Carbon planets are a theoretical type of terrestrial planet that form in carbon rich (and oxygen poor) protoplanetary disks. The core would be iron rich and surrounded by silicon carbide and titanium carbide. The mantle would be mainly made of graphite and multi-kilometer thick layer of diamond (if there is sufficient pressure. The surface would be abundant in hydrocarbons and carbon monoxide.
Carbon planets are predicted to be of similar diameter to silicate and water planets of the same mass, potentially making them difficult to distinguish.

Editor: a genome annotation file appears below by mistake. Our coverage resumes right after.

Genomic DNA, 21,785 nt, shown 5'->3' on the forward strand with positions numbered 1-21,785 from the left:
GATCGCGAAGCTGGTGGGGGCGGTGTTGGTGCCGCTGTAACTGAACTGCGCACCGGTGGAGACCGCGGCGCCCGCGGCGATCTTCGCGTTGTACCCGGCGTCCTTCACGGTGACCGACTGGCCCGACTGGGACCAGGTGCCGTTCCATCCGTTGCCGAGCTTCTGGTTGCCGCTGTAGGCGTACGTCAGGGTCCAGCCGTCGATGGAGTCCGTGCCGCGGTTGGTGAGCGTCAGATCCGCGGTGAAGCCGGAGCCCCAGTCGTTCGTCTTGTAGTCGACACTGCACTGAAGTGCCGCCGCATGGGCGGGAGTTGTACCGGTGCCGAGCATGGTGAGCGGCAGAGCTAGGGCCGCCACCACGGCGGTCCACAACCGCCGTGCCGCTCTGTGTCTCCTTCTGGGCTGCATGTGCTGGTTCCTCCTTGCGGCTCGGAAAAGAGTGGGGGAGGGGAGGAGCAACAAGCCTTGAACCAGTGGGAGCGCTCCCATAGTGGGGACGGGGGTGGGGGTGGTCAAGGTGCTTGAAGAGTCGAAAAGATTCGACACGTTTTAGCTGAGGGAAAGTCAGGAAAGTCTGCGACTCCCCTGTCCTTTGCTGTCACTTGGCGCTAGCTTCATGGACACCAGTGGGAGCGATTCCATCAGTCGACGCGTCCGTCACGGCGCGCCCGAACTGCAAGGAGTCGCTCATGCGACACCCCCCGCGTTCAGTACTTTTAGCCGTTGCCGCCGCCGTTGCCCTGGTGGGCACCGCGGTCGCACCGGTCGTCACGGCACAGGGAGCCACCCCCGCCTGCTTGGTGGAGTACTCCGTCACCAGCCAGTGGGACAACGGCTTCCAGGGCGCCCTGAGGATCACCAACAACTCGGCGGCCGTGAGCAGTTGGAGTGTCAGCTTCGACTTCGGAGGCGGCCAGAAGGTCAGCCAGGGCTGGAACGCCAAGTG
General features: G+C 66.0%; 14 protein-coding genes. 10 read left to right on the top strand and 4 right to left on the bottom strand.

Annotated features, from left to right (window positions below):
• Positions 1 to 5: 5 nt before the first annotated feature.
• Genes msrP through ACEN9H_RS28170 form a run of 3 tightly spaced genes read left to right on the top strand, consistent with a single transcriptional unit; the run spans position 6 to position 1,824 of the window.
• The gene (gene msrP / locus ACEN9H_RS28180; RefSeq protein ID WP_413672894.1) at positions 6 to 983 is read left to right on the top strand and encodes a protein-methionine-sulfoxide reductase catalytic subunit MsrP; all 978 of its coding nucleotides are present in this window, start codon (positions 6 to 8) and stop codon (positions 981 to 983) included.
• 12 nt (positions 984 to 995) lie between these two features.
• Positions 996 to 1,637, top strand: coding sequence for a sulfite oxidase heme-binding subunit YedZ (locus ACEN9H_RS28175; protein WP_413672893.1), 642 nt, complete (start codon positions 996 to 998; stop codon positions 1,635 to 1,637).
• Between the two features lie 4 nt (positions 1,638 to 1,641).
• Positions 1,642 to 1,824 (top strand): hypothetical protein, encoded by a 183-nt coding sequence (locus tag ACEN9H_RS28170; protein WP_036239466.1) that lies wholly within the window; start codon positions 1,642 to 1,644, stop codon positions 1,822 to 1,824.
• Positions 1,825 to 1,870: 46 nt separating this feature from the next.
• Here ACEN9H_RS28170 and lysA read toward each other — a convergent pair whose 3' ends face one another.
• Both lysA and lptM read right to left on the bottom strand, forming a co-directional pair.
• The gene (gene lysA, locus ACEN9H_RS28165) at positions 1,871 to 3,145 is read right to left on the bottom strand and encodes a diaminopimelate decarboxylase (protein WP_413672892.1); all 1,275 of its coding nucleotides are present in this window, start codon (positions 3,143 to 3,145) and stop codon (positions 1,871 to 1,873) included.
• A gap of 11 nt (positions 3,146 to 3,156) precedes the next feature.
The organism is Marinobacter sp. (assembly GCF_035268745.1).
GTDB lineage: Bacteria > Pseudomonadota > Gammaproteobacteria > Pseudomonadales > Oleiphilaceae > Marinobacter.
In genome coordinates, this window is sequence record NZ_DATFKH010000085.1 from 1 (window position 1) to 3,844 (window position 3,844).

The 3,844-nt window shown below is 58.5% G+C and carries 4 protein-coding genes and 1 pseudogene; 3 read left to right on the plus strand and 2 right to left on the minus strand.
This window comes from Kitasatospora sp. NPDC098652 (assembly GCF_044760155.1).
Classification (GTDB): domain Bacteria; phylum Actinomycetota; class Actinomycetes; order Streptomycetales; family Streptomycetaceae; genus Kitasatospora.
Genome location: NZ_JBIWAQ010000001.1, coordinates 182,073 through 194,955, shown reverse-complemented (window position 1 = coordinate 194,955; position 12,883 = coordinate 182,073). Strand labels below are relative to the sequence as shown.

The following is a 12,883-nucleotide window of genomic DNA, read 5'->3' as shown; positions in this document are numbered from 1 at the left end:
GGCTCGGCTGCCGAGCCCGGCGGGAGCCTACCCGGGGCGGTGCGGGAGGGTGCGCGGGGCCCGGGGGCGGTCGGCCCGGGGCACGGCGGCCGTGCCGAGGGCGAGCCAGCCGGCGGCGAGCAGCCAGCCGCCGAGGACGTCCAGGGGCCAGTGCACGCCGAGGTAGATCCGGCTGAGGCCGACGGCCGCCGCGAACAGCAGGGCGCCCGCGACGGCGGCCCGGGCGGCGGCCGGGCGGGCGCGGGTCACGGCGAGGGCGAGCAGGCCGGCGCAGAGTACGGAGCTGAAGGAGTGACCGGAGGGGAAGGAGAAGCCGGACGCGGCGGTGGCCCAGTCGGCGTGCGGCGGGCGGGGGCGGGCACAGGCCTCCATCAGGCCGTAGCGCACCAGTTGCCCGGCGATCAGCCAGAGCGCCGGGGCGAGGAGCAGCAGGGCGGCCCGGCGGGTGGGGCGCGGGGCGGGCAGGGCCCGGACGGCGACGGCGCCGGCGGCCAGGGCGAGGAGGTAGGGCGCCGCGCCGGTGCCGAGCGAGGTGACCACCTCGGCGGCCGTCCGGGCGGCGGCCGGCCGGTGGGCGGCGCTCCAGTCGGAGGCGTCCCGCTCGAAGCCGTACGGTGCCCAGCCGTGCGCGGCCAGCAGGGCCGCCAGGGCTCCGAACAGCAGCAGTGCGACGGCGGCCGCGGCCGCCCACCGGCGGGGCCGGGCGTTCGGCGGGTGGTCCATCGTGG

For carbon planets to form, it would be necessary for the protoplanetary disc of the host star to be carbon-rich, and oxygen-poor. Such stars exist near the center of our galaxy. As stars age, they tend to produce more carbon, and as the interstellar medium is enriched with heavier elements through the deaths of old stars, carbon planets may become more common as the universe ages.